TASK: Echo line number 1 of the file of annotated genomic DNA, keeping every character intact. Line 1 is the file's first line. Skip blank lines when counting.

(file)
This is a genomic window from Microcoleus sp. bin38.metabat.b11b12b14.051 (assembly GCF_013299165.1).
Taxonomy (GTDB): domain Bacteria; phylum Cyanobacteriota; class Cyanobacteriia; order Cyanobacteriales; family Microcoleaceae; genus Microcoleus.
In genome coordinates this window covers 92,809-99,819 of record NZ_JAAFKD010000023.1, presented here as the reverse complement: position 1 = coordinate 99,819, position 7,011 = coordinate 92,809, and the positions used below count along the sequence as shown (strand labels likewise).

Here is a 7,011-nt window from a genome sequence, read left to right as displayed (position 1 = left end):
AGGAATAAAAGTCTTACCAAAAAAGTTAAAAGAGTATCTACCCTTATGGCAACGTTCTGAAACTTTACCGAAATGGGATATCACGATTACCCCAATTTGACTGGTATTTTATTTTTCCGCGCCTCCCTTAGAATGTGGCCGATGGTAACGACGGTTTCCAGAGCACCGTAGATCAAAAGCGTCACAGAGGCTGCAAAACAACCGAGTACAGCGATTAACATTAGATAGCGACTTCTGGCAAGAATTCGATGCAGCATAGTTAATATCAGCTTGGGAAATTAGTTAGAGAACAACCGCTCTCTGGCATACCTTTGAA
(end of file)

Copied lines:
This is a genomic window from Microcoleus sp. bin38.metabat.b11b12b14.051 (assembly GCF_013299165.1).